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Conservative Foreign Aid
There is such a thing, but the GOP presidential candidates haven’t defined it


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Nor did Reagan want to cut military aid. His platform makes a prescient reference to terror: “Foreign military assistance strengthens our security by enabling friendly nations to provide for their own defense, including defense against terrorism.” It also suggest that aid is for friends only: “To strengthen bilateral foreign assistance, we will reduce or eliminate assistance to nations with foreign policies contrary to our interests.” And the platform argues for strong U.S. support for human rights and democracy:

The American people believe that United States foreign policy should be animated by the cause of human rights for all the world’s peoples. . . . Republican concern for human rights also extends to the institutions of free societies — political parties, the free press, business and labor organizations — which embody and protect the exercise of individual rights. The National Endowment for Democracy and other instruments of U.S. diplomacy foster the growth of these vital institutions. . . . The National Endowment for Democracy has enlisted the talent of private American institutions, including the AFL-CIO and the U.S. Chamber of Commerce, to educate our friends overseas in the ways of democratic institutions.

This was not just charity:

For Republicans, the struggle for human freedom is more than an end in itself. It is part of a policy that builds a foundation for peace. When people are free to express themselves and choose democratic governments, their free private institutions and electoral power constitute a constraint against the excesses of autocratic rulers.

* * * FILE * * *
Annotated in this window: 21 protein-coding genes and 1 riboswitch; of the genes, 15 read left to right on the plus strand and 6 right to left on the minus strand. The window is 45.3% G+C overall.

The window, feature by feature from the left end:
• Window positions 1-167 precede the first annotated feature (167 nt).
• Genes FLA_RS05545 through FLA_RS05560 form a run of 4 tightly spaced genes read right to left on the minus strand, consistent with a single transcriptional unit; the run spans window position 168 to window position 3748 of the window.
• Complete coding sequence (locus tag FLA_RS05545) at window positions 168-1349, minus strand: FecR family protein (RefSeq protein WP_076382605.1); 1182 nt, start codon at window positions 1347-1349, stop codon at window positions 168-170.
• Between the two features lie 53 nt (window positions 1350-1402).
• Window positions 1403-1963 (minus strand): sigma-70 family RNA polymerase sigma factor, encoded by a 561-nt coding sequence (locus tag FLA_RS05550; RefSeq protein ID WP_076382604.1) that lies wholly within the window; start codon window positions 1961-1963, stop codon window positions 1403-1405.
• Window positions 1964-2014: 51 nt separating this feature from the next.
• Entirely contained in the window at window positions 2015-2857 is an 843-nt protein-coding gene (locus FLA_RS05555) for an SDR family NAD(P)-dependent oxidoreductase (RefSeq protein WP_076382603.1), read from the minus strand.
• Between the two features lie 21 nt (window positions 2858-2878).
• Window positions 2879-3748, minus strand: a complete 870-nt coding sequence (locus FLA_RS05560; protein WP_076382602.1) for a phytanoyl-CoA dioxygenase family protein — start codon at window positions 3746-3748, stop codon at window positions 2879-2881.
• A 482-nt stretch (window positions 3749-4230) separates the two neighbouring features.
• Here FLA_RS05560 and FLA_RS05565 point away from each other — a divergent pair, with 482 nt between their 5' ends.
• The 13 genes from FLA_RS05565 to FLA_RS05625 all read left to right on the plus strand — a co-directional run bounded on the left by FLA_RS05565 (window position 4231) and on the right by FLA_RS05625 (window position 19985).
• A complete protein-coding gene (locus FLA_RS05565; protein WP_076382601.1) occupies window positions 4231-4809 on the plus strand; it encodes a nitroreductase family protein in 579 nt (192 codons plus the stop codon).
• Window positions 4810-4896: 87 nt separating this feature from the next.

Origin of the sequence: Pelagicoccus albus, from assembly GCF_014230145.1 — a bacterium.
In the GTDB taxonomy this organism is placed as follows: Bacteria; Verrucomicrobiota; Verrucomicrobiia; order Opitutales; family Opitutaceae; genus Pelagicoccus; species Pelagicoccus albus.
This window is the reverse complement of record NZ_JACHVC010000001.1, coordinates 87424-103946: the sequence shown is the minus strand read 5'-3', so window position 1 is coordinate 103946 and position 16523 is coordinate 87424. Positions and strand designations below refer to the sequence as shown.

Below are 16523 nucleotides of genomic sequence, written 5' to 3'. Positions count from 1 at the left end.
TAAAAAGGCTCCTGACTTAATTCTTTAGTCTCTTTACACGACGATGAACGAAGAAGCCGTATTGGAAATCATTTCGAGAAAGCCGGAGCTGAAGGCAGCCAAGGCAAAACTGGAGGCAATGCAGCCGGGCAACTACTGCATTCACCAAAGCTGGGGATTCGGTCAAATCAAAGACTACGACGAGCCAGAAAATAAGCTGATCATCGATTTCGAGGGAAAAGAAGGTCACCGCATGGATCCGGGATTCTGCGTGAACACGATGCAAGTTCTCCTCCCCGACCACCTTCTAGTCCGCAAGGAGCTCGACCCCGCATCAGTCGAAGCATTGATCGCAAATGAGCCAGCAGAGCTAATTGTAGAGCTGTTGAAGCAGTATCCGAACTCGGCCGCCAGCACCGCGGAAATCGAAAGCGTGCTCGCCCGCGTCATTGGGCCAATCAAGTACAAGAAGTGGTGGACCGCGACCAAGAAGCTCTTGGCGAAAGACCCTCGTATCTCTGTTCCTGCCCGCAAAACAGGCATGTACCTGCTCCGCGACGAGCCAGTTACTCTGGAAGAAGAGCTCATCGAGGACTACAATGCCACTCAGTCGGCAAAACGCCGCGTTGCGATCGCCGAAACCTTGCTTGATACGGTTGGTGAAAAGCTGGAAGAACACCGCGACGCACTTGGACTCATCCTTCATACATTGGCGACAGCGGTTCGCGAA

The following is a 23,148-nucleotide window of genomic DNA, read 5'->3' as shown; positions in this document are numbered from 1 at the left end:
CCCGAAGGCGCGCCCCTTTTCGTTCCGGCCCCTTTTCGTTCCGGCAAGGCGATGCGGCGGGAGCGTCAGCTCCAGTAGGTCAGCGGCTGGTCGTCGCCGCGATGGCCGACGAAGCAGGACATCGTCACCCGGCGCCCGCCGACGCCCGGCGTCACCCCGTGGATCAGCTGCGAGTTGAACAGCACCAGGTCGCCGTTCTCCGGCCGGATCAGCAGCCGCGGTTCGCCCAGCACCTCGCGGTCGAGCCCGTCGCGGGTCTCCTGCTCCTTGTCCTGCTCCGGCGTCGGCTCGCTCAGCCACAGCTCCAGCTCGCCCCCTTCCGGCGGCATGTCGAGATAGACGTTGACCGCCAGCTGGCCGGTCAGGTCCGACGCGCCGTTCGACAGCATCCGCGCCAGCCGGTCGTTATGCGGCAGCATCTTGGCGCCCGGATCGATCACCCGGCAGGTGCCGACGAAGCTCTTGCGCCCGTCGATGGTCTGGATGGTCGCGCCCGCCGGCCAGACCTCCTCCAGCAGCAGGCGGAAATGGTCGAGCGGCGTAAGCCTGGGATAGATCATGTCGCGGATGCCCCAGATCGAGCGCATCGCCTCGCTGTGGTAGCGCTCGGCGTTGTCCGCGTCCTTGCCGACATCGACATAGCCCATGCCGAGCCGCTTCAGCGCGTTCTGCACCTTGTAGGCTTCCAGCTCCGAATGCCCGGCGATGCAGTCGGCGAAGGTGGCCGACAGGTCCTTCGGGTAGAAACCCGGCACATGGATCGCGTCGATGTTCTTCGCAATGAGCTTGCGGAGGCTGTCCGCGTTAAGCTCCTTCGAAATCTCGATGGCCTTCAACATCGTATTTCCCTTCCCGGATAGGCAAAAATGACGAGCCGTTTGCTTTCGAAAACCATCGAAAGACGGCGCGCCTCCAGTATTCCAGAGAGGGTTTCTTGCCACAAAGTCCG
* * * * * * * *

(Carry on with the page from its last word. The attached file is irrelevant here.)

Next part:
What might a conservative foreign-aid program look like, then? It may well be nearly as large as the current one, but much more efficient and effective. There are many programs that need a careful look. For example, what have we really achieved by spending roughly $2.5 billion a year in Pakistan, where we appear to be hated more widely every year? If Egypt moves away from peace with Israel, and indeed from democracy and religious freedom, under its next government, at what point do we stop giving it $1.5 billion a year? Do we have to spend $1.5 billion a year on “bilateral and multilateral programs to address global climate change”? How about the hundreds of millions the administration wants to send to the International Clean Technology Fund and the International Strategic Climate Fund, both of which appear to be searching for overseas versions of Solyndra?

We might attend to some good advice from Paul Bonicelli, now the executive vice president of Regent University, who in the George W. Bush administration was dispatched to USAID rather like a missionary sent to live among hostile tribes.